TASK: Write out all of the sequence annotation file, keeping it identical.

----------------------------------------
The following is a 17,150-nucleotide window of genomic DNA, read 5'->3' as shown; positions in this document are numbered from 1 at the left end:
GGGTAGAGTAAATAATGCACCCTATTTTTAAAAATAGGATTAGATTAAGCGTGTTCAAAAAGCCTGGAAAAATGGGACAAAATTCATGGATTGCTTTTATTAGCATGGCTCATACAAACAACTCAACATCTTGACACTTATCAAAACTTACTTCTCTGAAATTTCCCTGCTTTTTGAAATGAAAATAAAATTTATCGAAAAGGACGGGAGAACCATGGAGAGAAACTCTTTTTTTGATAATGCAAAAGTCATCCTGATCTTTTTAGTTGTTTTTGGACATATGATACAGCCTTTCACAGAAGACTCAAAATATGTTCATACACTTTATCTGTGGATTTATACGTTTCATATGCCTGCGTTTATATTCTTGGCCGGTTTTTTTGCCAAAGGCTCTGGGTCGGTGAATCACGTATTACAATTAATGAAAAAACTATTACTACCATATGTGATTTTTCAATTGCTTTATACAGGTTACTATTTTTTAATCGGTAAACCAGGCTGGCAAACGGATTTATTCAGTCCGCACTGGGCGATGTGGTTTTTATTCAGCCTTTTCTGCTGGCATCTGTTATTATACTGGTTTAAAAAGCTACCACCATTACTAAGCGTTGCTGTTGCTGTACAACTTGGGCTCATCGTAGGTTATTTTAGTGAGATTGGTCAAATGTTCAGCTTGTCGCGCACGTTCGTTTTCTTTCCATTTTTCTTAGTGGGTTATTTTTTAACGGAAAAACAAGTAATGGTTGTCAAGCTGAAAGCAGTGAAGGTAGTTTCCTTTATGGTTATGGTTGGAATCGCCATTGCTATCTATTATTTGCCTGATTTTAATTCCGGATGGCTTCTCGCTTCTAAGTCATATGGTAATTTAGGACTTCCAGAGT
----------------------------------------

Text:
The following is a 17,150-nucleotide window of genomic DNA, read 5'->3' as shown; positions in this document are numbered from 1 at the left end:
GGGTAGAGTAAATAATGCACCCTATTTTTAAAAATAGGATTAGATTAAGCGTGTTCAAAAAGCCTGGAAAAATGGGACAAAATTCATGGATTGCTTTTATTAGCATGGCTCATACAAACAACTCAACATCTTGACACTTATCAAAACTTACTTCTCTGAAATTTCCCTGCTTTTTGAAATGAAAATAAAATTTATCGAAAAGGACGGGAGAACCATGGAGAGAAACTCTTTTTTTGATAATGCAAAAGTCATCCTGATCTTTTTAGTTGTTTTTGGACATATGATACAGCCTTTCACAGAAGACTCAAAATATGTTCATACACTTTATCTGTGGATTTATACGTTTCATATGCCTGCGTTTATATTCTTGGCCGGTTTTTTTGCCAAAGGCTCTGGGTCGGTGAATCACGTATTACAATTAATGAAAAAACTATTACTACCATATGTGATTTTTCAATTGCTTTATACAGGTTACTATTTTTTAATCGGTAAACCAGGCTGGCAAACGGATTTATTCAGTCCGCACTGGGCGATGTGGTTTTTATTCAGCCTTTTCTGCTGGCATCTGTTATTATACTGGTTTAAAAAGCTACCACCATTACTAAGCGTTGCTGTTGCTGTACAACTTGGGCTCATCGTAGGTTATTTTAGTGAGATTGGTCAAATGTTCAGCTTGTCGCGCACGTTCGTTTTCTTTCCATTTTTCTTAGTGGGTTATTTTTTAACGGAAAAACAAGTAATGGTTGTCAAGCTGAAAGCAGTGAAGGTAGTTTCCTTTATGGTTATGGTTGGAATCGCCATTGCTATCTATTATTTGCCTGATTTTAATTCCGGATGGCTTCTCGCTTCTAAGTCATATGGTAATTTAGGACTTCCAGAGT